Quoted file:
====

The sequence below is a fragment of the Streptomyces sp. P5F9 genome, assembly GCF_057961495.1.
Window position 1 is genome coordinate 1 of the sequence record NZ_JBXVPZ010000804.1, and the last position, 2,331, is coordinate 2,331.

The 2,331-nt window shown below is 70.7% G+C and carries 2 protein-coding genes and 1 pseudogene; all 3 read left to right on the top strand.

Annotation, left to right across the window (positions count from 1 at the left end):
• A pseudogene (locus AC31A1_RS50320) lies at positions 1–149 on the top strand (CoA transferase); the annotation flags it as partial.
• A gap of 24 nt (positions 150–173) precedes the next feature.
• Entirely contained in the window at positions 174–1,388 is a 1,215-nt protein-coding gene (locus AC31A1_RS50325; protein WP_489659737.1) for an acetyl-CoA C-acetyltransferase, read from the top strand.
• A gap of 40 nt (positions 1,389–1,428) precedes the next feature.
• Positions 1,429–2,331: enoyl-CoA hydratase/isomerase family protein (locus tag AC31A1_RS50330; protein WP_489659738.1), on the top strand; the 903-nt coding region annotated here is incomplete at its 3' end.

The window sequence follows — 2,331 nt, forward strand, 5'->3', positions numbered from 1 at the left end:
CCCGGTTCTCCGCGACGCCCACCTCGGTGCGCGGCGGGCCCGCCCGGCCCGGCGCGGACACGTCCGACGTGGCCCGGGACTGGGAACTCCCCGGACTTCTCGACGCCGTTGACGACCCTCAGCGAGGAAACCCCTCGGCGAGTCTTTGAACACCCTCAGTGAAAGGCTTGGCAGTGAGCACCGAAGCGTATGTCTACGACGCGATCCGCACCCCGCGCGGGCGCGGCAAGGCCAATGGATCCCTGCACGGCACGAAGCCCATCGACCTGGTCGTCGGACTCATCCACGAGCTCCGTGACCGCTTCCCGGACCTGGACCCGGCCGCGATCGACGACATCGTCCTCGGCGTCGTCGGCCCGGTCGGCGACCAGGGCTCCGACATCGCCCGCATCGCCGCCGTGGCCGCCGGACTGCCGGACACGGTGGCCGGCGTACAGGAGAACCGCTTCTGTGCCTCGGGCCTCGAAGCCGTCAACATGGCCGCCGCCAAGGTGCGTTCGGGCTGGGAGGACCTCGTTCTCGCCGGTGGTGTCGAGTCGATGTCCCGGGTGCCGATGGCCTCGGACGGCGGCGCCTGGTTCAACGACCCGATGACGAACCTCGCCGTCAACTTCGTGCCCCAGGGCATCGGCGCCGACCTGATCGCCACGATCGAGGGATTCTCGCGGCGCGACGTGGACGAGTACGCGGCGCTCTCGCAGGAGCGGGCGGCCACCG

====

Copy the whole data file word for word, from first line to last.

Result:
The sequence below is a fragment of the Streptomyces sp. P5F9 genome, assembly GCF_057961495.1.
Window position 1 is genome coordinate 1 of the sequence record NZ_JBXVPZ010000804.1, and the last position, 2,331, is coordinate 2,331.

The 2,331-nt window shown below is 70.7% G+C and carries 2 protein-coding genes and 1 pseudogene; all 3 read left to right on the top strand.

Annotation, left to right across the window (positions count from 1 at the left end):
• A pseudogene (locus AC31A1_RS50320) lies at positions 1–149 on the top strand (CoA transferase); the annotation flags it as partial.
• A gap of 24 nt (positions 150–173) precedes the next feature.
• Entirely contained in the window at positions 174–1,388 is a 1,215-nt protein-coding gene (locus AC31A1_RS50325; protein WP_489659737.1) for an acetyl-CoA C-acetyltransferase, read from the top strand.
• A gap of 40 nt (positions 1,389–1,428) precedes the next feature.
• Positions 1,429–2,331: enoyl-CoA hydratase/isomerase family protein (locus tag AC31A1_RS50330; protein WP_489659738.1), on the top strand; the 903-nt coding region annotated here is incomplete at its 3' end.

The window sequence follows — 2,331 nt, forward strand, 5'->3', positions numbered from 1 at the left end:
CCCGGTTCTCCGCGACGCCCACCTCGGTGCGCGGCGGGCCCGCCCGGCCCGGCGCGGACACGTCCGACGTGGCCCGGGACTGGGAACTCCCCGGACTTCTCGACGCCGTTGACGACCCTCAGCGAGGAAACCCCTCGGCGAGTCTTTGAACACCCTCAGTGAAAGGCTTGGCAGTGAGCACCGAAGCGTATGTCTACGACGCGATCCGCACCCCGCGCGGGCGCGGCAAGGCCAATGGATCCCTGCACGGCACGAAGCCCATCGACCTGGTCGTCGGACTCATCCACGAGCTCCGTGACCGCTTCCCGGACCTGGACCCGGCCGCGATCGACGACATCGTCCTCGGCGTCGTCGGCCCGGTCGGCGACCAGGGCTCCGACATCGCCCGCATCGCCGCCGTGGCCGCCGGACTGCCGGACACGGTGGCCGGCGTACAGGAGAACCGCTTCTGTGCCTCGGGCCTCGAAGCCGTCAACATGGCCGCCGCCAAGGTGCGTTCGGGCTGGGAGGACCTCGTTCTCGCCGGTGGTGTCGAGTCGATGTCCCGGGTGCCGATGGCCTCGGACGGCGGCGCCTGGTTCAACGACCCGATGACGAACCTCGCCGTCAACTTCGTGCCCCAGGGCATCGGCGCCGACCTGATCGCCACGATCGAGGGATTCTCGCGGCGCGACGTGGACGAGTACGCGGCGCTCTCGCAGGAGCGGGCGGCCACCG